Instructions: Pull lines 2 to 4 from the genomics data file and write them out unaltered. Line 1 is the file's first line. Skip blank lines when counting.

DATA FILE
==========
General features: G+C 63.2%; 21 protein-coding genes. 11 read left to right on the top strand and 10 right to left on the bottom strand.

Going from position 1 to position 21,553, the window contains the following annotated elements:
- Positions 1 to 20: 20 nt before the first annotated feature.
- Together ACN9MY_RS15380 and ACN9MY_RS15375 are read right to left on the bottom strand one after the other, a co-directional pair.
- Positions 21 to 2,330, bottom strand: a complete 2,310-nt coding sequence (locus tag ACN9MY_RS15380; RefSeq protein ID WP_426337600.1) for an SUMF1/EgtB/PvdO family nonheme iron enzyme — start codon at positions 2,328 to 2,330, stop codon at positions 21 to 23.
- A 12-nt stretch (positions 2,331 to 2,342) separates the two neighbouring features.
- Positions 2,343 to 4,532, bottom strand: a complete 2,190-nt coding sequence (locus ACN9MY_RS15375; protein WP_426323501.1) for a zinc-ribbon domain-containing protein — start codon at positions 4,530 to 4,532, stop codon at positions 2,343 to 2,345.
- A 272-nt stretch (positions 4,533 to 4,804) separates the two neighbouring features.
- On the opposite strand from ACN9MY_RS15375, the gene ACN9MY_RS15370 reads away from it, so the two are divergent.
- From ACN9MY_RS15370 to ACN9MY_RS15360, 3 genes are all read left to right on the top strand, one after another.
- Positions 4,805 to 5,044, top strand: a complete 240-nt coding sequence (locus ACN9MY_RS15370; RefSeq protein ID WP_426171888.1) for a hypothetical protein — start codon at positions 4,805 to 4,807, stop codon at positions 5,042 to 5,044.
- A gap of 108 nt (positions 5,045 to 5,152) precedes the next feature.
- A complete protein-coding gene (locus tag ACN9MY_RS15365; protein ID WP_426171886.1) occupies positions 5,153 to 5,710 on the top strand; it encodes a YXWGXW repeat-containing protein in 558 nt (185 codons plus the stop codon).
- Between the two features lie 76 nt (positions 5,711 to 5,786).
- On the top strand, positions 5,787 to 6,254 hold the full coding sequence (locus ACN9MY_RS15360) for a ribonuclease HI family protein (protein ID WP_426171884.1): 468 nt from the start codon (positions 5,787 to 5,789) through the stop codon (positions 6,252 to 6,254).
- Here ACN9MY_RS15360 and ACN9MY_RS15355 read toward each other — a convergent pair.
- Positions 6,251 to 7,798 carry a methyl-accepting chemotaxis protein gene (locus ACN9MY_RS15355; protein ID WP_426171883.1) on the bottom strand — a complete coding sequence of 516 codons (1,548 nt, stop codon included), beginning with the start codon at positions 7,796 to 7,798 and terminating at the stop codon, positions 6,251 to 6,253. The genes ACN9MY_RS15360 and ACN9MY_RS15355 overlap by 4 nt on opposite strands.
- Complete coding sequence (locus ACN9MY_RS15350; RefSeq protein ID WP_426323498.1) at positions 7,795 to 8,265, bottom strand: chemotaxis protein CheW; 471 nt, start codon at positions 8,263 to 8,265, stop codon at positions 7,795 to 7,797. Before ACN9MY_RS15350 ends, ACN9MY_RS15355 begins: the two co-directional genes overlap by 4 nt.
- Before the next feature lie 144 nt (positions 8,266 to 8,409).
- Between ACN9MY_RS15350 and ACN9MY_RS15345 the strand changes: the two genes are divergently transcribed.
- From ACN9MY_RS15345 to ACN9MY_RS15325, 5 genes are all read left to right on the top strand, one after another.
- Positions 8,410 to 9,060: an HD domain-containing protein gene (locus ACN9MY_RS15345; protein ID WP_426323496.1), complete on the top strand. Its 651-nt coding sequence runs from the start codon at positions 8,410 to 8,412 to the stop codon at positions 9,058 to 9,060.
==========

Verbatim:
Going from position 1 to position 21,553, the window contains the following annotated elements:
- Positions 1 to 20: 20 nt before the first annotated feature.
- Together ACN9MY_RS15380 and ACN9MY_RS15375 are read right to left on the bottom strand one after the other, a co-directional pair.